Home Audio This conservation practice protects both pollinators and producers' bottom lines

This conservation practice protects both pollinators and producers' bottom lines

AMES, Iowa – This week is Pollinator Week, and when it comes to bees, you may be surprised to learn there are a few more species than honeybees or bumblebees. In the U.S. alone, scientists have discovered more than 3,500 different species.

“We all benefit from pollinators,” says Assistant Professor Dr. Matt O’Neal with the Department of Entomology at Iowa State University. The benefits, he says, are present in both wild and cultivated plants. “This might sound a bit strange to farmers in Iowa because as you know, corn is wind pollinated and soybeans are bred to be self pollinated.”

But O’Neal says a growing body of scientific literature, in particular research out of Brazil, suggests that wild bees alone can improve yields modestly, by between six or eight percent.

“But when honeybees are brought next to soybean field, yield improvements are estimated at around 26 percent,” says O’Neal. In a practical sense, encouraging bees to forage within a soybean field involves establishing plants at the edge of a given field in order to attract them.

Beyond attracting them, O’Neal says producers can protect pollinators like wild bees one of two ways. The first is straightforward: decreasing bee exposurce to insecticides. ISU Extension recommends reducing dust from treated seeds during planting and applying insecticides when crops are not flowering as just two ways to limit bee exposure. Producers can also check out the IDALS Sensitive Crops Directory to locate beehives near their farms.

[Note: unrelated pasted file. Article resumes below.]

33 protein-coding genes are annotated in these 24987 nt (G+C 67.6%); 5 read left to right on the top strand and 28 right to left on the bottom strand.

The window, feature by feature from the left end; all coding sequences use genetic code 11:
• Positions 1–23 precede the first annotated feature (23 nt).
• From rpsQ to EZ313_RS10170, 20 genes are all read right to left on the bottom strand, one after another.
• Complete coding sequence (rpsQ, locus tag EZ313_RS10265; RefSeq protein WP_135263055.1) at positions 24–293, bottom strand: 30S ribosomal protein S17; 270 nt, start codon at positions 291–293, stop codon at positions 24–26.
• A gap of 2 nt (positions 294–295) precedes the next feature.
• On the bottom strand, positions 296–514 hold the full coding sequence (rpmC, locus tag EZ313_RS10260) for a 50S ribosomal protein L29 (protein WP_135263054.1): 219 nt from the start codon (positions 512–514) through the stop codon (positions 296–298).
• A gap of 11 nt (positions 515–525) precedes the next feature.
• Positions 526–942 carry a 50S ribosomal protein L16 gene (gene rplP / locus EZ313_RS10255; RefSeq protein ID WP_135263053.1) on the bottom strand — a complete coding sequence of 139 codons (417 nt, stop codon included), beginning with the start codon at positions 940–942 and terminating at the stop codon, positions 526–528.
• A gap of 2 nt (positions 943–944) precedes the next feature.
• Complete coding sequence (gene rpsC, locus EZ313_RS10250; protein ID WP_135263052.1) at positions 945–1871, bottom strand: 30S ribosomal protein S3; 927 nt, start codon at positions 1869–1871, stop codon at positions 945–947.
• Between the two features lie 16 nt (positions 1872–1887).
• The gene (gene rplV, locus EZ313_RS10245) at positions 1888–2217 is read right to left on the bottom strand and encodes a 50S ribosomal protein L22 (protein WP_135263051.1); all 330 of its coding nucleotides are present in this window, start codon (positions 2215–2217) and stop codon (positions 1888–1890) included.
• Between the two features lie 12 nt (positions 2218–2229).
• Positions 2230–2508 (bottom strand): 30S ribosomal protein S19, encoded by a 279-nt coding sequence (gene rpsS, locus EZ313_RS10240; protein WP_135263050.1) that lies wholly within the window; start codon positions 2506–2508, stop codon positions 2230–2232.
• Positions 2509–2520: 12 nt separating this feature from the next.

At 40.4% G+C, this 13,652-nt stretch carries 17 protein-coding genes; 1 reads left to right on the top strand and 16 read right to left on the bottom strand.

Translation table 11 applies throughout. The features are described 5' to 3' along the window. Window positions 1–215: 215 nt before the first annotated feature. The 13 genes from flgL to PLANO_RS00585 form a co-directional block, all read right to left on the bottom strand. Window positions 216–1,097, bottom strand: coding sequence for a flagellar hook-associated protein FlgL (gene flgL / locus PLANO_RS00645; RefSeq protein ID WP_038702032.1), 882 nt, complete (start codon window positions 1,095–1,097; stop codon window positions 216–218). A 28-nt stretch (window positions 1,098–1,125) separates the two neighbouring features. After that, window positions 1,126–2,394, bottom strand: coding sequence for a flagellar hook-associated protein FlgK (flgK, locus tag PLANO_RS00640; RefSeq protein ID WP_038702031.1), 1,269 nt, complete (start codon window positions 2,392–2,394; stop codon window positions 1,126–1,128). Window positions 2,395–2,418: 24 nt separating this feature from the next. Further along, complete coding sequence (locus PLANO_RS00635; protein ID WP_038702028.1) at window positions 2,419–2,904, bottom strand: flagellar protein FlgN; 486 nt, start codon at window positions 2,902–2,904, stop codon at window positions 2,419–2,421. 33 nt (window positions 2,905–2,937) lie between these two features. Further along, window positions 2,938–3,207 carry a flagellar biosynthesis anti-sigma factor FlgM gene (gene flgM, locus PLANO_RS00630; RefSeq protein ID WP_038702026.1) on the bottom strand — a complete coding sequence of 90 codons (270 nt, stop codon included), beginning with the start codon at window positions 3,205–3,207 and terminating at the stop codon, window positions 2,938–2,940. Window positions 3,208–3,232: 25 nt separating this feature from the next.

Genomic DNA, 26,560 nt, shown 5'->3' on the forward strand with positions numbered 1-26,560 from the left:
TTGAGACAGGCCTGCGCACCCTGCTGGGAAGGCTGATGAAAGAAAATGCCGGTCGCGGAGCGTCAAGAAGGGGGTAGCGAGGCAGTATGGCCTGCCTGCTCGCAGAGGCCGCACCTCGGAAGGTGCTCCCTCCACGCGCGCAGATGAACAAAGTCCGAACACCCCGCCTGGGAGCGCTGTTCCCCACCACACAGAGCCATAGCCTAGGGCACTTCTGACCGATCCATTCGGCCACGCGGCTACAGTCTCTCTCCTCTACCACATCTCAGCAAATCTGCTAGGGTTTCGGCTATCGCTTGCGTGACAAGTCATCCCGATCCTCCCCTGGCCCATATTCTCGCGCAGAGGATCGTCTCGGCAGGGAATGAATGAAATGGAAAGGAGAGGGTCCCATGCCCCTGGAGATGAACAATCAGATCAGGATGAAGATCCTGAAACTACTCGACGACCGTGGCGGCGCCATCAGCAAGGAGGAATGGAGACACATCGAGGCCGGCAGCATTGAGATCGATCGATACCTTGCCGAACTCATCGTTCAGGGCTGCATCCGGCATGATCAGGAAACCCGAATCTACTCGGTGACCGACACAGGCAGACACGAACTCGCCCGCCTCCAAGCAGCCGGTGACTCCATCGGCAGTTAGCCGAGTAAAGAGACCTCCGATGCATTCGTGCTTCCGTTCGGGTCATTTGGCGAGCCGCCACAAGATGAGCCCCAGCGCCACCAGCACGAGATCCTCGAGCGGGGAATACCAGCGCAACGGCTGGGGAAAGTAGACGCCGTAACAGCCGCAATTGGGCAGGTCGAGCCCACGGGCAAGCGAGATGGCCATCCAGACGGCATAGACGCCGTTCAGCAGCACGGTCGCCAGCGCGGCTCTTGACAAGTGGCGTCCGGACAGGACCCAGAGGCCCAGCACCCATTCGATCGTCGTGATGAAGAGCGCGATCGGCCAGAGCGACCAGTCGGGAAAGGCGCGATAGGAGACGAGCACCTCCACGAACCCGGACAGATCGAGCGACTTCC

The second form of protection is by increasing the presence of bee habitat, and that’s where the right mix of native flowering plants at the edge of a field can bloom year-round and provide constant forage for pollinators.

At ISU’s Horticulture Research Station, O’Neal stands flanked by a small soybean field to the west and a small melon path to the east. He explains that melons require pollinators into order to grow; soybeans, as previously mentioned, can self-pollinate.

Between the two fields is a plot of five different plants: swamp milkweed (Asclepias incarnata), pinnate coneflower (Ratibida pinnata), cup plant (Silphium perfoliatum), New England aster (Symphiotrichum nova-angliae), and meadow zizia (Zizia aurea). O’Neal describes them as the five plants bees find most attractive, but says other research at ISU is an examination of different plants native to Iowa’s prairies, which together remain in bloom throughout the spring and summer. The result for bees is a year-long buffet that encourages them to remain in the area, and to pollinate the nearby melon and soybean fields.

It’s difficult to quantify how interested the average farmer might be in pollinator health. But O’Neal says planting a mix of native plants to encourage the presence of pollinators can piggyback on other conservation measures a producer might already be taking to protect his or her bottom line.

“The benefit of prairie can be seen at multiple levels,” says O’Neal, pointing to the plot of 5 plants at his feet. “So, if this was placed strategically, say at the base of a water shed, it can act as a barrier to nutrient runoff and soil erosion. A group of scientists at Iowa State University are working on what’s called the STRIPs project ; it’s exploring how you can strategically place prairie to get multiple benefits. Not just biodiversity, [and] not just beneficial insects, but also to reduce soil erosion and reduce nutrient runoff.”

Research at Michigan State University has found nine flowering plants and three grasses which together attract the most pollinators and beneficial insects, such as natural predators of common pests. In order of bloom period from early to late, the eight flowering plants are Canadian anemone (Anemone canadensis), meadow zizia (Zizia aurea), pinnate coneflower (Ratibida pinnata), swamp milkweed (Asclepias incarnata), common boneset (Eupatorium perfoliatum), cup plant (Silphium perfoliatum), prairie ironweed (Vernonia fasciculata), New England aster (Symphiotrichum nova-angliae) and smooth blue aster (Symphotrichum laeve). The three grasses are Canada wildrye (Elymus canadensis), switchgrass (Panicum virgatum) and little bluestem (Schizachyrium scoparium).